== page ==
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Capacity bubble in the Middle East November 2005 Download PDF

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The Middle East "super–connectors" — Emirates, Etihad and Qatar Airways — have built up an impressive aircraft backlog — 51 A380s and 129 A330/340/777 types. These are firm orders, and include Emirates' 42x777 order announced at the Dubai airshow in mid–November.

Is this a petrodollar–fuelled folly or an aggressive but rational strategy to establish competitive global connecting networks? Or both?

The chart below compares long–haul capacity on order at Emirates, Etihad and Qatar Airways with their main European competitors — Lufthansa, Air France/KLM and Virgin Atlantic (BA has no current long–haul orders) and their main Asian competitors (SIA, Cathay Pacific and Qantas). The Middle East carriers have 36% more long–haul seats on order than the European and Asian airlines combined. And whereas the Middle East capacity is almost all destined for Sixth Freedom Europe–Asia operations, the European/Asian airlines capacity will be deployed as Atlantic, Pacific and intra–Asian routes as well as Europe–Asia.

When the Middle East carriers' total of 70,000 seats are eventually all delivered, they will have additional capacity sufficient to carry over 25m passengers a year. For comparison, the total volume of passengers flown on all AEA airlines to/from the Middle East and to/from the Far East in 2004 was 21m.

Another slightly disconcerting statistic is that the combined population of Dubai, Abu Dhabi and Qatar, the home states of the three Middle East carriers, amounts to a maximum of 3m people. Sothere should be relatively little potential local traffic growth at the airlines' bases.

However, Emirates does present an intriguing case for the development of major tourism flows to its fantastical resorts in the Gulf. The projects really are mind–boggling — Sea World, for example, where artificial islands in the Arabian Gulf have been constructed to replicate in miniature the world’s continents. If you're rich enough, you can you can buy a luxury property in the shape of your favourite country — Rod Stewart has just snapped up Scotland, or possibly the whole of Great Britain.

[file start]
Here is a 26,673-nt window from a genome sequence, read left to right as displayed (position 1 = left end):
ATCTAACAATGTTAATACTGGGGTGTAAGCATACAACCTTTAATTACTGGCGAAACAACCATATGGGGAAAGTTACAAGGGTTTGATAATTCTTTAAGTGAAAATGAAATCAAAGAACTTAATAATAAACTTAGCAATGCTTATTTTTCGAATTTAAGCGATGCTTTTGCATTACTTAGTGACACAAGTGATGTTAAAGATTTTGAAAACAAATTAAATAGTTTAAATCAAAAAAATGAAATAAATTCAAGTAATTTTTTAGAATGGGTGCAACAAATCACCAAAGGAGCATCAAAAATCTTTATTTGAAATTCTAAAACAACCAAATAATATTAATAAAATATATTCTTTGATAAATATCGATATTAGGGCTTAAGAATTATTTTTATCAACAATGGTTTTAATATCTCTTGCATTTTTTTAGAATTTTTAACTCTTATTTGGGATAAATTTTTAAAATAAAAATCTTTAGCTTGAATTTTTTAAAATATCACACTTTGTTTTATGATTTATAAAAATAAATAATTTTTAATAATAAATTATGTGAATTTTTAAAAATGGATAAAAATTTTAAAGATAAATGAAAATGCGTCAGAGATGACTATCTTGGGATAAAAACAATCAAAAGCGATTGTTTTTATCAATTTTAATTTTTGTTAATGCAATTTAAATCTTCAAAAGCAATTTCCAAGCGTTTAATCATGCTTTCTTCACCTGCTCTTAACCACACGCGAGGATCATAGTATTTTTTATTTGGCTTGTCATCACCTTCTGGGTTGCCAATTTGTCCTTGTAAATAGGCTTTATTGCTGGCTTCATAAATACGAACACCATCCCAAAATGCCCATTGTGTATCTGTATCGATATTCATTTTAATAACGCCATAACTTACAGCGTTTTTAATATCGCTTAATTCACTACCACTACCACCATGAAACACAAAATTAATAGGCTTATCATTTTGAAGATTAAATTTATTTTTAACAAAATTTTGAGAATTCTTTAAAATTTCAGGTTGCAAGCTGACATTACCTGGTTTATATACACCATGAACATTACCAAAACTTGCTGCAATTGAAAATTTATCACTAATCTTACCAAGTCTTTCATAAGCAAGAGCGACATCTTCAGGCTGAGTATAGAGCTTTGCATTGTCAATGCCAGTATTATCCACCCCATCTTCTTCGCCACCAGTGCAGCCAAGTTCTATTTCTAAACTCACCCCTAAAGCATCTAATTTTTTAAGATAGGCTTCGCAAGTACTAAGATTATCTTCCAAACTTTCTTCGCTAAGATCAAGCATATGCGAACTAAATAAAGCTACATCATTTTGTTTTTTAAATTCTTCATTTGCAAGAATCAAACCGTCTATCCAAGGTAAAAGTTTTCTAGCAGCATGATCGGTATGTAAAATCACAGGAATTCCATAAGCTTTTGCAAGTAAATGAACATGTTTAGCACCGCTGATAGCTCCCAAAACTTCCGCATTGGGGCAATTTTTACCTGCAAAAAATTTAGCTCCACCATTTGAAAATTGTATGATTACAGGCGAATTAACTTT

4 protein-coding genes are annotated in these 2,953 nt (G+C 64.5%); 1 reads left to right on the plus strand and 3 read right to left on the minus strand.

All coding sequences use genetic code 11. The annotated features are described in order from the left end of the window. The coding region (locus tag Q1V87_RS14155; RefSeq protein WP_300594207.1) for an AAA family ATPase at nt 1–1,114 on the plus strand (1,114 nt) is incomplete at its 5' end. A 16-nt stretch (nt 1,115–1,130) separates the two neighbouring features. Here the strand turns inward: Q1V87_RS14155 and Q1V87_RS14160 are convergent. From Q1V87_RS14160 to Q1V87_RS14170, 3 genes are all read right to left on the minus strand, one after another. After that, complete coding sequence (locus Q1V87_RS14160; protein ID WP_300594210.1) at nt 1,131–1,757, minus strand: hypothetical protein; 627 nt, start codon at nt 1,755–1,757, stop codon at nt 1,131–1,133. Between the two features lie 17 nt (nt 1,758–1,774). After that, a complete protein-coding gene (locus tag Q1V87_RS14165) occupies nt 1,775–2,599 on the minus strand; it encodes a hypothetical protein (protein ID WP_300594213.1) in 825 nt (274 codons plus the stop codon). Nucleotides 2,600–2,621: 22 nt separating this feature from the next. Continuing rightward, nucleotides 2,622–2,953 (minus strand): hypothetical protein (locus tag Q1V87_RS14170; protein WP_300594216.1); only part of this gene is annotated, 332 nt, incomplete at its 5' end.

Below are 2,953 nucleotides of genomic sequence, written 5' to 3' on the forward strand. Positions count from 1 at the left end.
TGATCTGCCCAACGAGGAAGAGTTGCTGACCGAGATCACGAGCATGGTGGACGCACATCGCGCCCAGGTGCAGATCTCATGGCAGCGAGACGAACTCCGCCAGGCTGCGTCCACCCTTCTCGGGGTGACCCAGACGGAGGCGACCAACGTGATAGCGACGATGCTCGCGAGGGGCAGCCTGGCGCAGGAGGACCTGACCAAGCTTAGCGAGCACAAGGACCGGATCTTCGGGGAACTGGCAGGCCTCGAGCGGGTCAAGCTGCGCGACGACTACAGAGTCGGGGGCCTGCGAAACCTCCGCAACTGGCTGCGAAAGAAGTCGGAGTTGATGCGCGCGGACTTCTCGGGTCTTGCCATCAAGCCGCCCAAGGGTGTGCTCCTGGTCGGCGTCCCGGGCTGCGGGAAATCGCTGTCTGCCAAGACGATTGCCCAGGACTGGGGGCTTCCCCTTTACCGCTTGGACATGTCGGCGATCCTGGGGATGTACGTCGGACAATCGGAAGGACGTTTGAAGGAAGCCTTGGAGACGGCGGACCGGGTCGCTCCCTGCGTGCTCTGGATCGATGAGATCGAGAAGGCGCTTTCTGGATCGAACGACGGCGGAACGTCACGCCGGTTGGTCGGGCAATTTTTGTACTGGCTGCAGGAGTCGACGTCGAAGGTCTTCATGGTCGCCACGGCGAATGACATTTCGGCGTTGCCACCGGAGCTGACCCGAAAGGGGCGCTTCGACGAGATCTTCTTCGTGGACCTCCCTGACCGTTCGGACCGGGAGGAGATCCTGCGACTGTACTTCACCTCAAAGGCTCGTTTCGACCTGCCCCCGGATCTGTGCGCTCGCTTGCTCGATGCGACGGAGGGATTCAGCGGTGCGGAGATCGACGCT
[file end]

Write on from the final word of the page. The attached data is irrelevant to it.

Back in the world of intercontinental airline competition, the Middle East carriers have a two–pronged strategy. The A380s will allow them to expand at slot–constrained airports like Heathrow and Frankfurt, where their scale economies potentially give them a unit cost advantage over 747 operators like BA. The 777s and A330s will be targeted directly at smaller points like Hamburg, Dusseldorf and Manchester, where they potentially threaten to divert business travellers from connecting over the home carriers' main hubs. Lufthansa appears to be particularly at risk here as a high percentage of German business travellers are based at cities other than Frankfurt and Munich.

Air France has responded by urging the European Commission to investigate Emirates for unfair state subsidies, and Qantas is resisting Emirates' planned expansion of services to Australia by complaining to its government about the advantages Emirates enjoys as a result of its state ownership and minimal tax regime.

SIA is the airline that is most at risk from the Middle East expansion. But SIA is not going to concede its Sixth Freedom traffic without a strong competitive response. And its Changi hub is intrinsically much stronger than Dubai, drawing in traffic from densely populated South East Asia to complement Europe–Asia flows.

Liberalisation at last of the Indian subcontinent is also changing the competitive landscape. More direct service between the subcontinent and Europe will inevitably reduce demand for connecting services over Middle East hubs. Then there is the complicated issue of competition among the Middle East carriers. As noted above, Emirates claims that its profitability is not subsidised by the Emirate of Dubai and produces evidence to support its case. But Qatar Airways' "Five Star" operation is unashamedly based on support from the state — the annual budget presented to the Ruling Council specifies the amount of funding that the airline will require to cover its costs. Etihad is the Emirate of Abu Dhabi’s attempt to duplicate Dubai’s flag carrier, and there are local reports that it is starting to hurt Emirates. Abu Dhabi has just announced its withdrawal from Gulf Air, which originally was a multinational venture involving Abu Dhabi, Qatar, Bahrain and Oman. Now only Bahrain and Oman are left, and Oman has its own airline, Oman Airways. A couple of years ago it looked as if Gulf Air might disappear, which would have eased overcapacity in the Middle East, but its turnaround programme, under James Hogan, has apparently been quite successful, and the $1 Bahraini flag–carrier will continue to a presence in the intercontinental market.

All the indications are of a major overcapacity issue on Europe–Asia routes, which will be very difficult to resolve.


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